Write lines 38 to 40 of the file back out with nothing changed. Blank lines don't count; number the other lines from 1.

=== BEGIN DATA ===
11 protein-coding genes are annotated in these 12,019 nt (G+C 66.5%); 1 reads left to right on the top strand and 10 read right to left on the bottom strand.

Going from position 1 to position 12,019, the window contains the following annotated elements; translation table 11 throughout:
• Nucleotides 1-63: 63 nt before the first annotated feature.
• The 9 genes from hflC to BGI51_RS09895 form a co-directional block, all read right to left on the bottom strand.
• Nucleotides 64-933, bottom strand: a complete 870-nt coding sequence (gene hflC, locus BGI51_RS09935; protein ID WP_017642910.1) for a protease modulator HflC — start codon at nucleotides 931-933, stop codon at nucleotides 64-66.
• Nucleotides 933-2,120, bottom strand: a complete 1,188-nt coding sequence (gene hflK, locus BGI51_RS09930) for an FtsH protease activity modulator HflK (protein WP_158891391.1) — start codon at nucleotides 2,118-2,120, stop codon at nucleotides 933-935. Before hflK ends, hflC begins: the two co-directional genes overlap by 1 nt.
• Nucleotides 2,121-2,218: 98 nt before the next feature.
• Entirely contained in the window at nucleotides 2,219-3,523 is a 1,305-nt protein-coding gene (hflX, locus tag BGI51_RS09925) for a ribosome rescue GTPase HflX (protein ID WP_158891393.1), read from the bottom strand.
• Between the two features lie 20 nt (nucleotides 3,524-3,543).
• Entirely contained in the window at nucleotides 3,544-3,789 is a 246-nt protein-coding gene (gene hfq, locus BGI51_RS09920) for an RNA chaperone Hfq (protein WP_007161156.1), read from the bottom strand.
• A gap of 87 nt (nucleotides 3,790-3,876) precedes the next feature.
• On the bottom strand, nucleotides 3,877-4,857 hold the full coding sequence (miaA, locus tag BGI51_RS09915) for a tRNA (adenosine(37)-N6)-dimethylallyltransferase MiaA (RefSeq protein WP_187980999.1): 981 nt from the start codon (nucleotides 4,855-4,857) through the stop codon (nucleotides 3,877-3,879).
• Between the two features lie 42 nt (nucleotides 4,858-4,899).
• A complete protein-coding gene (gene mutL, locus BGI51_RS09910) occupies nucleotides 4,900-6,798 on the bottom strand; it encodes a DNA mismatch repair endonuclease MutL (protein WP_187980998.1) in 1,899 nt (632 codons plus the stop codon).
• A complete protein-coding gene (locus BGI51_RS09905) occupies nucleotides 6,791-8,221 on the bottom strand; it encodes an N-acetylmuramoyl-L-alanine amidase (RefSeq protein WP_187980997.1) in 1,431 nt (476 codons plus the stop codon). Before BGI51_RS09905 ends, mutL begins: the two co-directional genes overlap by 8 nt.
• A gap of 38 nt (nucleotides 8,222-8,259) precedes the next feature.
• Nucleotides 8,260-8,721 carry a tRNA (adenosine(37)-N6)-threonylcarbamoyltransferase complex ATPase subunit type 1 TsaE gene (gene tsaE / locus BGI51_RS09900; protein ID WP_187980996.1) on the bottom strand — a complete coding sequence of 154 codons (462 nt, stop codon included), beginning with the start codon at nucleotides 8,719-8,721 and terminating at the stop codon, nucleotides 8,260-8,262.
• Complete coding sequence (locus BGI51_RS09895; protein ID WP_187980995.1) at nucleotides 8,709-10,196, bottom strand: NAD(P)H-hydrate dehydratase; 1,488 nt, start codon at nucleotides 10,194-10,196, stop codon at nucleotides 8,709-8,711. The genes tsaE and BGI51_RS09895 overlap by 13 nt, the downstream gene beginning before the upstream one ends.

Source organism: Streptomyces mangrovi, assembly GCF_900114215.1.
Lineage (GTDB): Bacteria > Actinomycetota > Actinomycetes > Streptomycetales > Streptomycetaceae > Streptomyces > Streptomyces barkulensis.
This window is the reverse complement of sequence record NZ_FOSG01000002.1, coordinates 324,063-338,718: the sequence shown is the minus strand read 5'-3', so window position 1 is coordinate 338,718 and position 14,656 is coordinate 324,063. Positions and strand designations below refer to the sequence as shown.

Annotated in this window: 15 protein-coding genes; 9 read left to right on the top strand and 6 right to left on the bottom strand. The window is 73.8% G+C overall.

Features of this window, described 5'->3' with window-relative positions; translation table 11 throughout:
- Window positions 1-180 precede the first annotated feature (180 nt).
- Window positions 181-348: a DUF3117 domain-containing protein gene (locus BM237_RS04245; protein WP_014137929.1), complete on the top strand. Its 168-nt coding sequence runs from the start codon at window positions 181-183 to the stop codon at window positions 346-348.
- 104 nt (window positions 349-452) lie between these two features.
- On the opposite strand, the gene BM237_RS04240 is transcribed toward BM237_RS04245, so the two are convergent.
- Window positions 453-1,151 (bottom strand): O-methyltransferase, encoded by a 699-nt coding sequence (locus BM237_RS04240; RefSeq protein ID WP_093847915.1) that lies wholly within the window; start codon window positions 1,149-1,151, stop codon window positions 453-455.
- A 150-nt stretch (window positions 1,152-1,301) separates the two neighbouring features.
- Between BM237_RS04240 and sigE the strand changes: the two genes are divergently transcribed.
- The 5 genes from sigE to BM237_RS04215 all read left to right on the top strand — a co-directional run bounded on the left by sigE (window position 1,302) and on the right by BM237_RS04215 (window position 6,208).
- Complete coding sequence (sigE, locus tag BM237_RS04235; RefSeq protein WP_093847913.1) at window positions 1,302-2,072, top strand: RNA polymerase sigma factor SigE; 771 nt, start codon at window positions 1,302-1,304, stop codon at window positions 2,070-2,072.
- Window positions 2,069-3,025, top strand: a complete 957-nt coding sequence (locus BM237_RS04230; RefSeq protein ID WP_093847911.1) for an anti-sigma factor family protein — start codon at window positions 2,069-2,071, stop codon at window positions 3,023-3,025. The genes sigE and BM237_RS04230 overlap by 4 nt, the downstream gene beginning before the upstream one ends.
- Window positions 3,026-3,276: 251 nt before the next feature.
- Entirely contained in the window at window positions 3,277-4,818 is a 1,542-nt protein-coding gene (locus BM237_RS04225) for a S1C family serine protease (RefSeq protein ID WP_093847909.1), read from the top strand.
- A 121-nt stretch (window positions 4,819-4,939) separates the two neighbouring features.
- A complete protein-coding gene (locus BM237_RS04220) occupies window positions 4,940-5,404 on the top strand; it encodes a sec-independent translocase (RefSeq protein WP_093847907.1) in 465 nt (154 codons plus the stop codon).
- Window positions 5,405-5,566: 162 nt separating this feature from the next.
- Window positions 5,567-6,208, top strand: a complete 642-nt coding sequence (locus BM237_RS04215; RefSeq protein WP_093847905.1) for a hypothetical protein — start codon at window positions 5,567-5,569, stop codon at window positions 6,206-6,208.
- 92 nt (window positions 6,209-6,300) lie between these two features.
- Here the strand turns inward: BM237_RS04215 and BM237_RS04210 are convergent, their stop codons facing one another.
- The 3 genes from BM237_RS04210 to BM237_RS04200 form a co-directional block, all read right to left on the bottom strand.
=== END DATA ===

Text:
- Window positions 5,405-5,566: 162 nt separating this feature from the next.
- Window positions 5,567-6,208, top strand: a complete 642-nt coding sequence (locus BM237_RS04215; RefSeq protein WP_093847905.1) for a hypothetical protein — start codon at window positions 5,567-5,569, stop codon at window positions 6,206-6,208.
- 92 nt (window positions 6,209-6,300) lie between these two features.